1. Political will to combat counterfeiting at national and international levels should be encouraged.
2. The WHO definition of counterfeit pharmaceutical products should be considered for adoption by all countries.
3. Member States should make every effort to collect and verify more accurate data on counterfeiting within their countries and submit these data to WHO or Interpol, as appropriate, to facilitate international collaboration.
4. Liaison officers of the WHO anti-counterfeit drugs network should be utilized for information exchange and investigation of counterfeit drugs. The draft WHO guidelines for the development of measures to combat counterfeit drugs are useful instruments and will be made available on the WHO website.
5. A national legislative framework should be in place with appropriate penalties and enforcement. National regulatory authorities should be strengthened to implement appropriate measures. In addition, customs services and the police should become integral partners in implementation. Fraudulent activities by members of the responsible authorities should not be tolerated.
6. At national level there is a need to encourage more reporting of counterfeit drugs. The introduction of innovative national approaches to this problem should be considered such as the Brazilian initiative to introduce toll free telephone lines for anonymous reporting of counterfeit drug trafficking.
7. At national and international level, industry should be more closely engaged with the regulatory authority by assisting in the identification of possible counterfeit medicines and in finding ways to address the counterfeiting problem. Action should be focused on the domestic, export and import markets and should cover raw materials and the final product.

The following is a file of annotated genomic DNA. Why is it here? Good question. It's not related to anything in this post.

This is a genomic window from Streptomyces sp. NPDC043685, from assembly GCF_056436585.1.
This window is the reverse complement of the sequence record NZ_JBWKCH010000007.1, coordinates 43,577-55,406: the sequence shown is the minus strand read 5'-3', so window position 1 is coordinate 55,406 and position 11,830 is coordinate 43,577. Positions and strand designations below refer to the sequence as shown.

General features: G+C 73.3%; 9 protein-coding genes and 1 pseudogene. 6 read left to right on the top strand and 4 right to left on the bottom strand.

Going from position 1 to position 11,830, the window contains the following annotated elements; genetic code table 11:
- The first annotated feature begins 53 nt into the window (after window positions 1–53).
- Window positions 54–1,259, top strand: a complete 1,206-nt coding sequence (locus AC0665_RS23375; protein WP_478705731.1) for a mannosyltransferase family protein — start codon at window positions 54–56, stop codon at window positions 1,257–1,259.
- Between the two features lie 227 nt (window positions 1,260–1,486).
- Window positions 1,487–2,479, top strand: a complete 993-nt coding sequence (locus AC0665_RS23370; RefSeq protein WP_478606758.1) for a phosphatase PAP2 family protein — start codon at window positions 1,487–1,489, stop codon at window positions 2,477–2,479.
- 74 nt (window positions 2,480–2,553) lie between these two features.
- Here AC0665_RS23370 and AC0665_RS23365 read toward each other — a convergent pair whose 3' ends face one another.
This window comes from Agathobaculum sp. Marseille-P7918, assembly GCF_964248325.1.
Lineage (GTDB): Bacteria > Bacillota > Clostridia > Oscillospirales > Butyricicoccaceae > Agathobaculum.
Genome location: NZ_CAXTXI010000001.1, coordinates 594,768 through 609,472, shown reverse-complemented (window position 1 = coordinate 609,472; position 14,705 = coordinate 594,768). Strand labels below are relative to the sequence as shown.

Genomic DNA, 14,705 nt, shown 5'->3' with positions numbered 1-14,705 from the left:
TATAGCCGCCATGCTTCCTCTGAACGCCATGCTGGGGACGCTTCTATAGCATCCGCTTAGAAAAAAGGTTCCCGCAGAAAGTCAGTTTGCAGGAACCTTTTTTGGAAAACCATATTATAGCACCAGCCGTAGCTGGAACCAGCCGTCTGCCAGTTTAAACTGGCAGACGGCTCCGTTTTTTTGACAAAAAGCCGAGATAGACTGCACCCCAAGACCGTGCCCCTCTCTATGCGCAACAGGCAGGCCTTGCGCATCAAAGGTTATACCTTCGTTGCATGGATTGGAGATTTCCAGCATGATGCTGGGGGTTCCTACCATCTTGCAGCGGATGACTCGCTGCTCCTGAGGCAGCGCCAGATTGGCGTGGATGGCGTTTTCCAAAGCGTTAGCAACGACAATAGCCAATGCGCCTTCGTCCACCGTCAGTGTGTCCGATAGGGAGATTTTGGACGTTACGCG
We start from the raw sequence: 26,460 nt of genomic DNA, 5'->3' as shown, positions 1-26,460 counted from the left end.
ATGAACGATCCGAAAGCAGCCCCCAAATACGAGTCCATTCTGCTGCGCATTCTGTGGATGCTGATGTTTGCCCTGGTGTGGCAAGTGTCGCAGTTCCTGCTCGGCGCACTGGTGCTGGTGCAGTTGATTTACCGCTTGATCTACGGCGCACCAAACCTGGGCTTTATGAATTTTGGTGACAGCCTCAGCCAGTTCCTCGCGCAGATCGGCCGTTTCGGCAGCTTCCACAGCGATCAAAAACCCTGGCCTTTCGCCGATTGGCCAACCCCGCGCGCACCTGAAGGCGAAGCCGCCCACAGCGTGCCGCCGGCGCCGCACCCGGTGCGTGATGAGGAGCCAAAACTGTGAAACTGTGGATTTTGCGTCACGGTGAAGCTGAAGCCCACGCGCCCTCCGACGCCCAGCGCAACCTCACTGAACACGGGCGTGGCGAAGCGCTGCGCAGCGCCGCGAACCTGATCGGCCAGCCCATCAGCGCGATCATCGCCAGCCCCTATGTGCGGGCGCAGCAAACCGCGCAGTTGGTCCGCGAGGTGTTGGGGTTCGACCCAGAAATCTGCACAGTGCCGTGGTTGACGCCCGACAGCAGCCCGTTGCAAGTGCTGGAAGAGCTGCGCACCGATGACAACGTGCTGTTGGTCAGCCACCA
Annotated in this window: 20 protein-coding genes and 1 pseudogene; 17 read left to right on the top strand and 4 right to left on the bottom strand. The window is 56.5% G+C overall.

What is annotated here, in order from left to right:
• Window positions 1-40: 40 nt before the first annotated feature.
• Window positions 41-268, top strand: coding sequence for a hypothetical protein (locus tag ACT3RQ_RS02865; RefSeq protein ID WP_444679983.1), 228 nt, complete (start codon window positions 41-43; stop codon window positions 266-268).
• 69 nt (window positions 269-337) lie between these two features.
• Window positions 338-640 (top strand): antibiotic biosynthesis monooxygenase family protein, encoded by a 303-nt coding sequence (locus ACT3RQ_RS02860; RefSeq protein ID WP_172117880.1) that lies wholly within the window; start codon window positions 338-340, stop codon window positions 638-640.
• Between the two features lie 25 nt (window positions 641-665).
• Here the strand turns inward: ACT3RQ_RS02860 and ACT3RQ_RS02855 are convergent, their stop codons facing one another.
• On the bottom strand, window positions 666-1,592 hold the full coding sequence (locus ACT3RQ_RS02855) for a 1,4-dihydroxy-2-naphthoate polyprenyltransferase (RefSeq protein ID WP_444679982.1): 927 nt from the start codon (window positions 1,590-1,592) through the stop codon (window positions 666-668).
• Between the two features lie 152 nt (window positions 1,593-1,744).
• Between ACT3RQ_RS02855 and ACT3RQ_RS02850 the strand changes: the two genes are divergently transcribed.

8. International cooperation should be strengthened and involve international agencies such as WHO, UNICEF and Interpol. WHO and Interpol should develop initiatives to improve the exchange of information. International agencies should give specific consideration to the conflict between the need for regulatory authorities to know of the circulation of counterfeit products and the need for confidentiality when criminal investigations are under way.
9. Specific recommendations made by Interpol.
• Manufacturers should be legally required to report to regulatory authorities any information brought to their attention concerning a product which has been or may be counterfeited.
• Regulatory authorities should be informed of offers of drugs at prices substantially below the official price.
• Extradition treaties should be expanded to include the crime of drug counterfeiting.
10. The high cost of medicines in developing countries makes them unaffordable to large sectors of the population and increases the risk of counterfeiting. This should be addressed by the manufacturing companies who may need to consider lowering the price of drugs in poor countries most at risk of counterfeiting.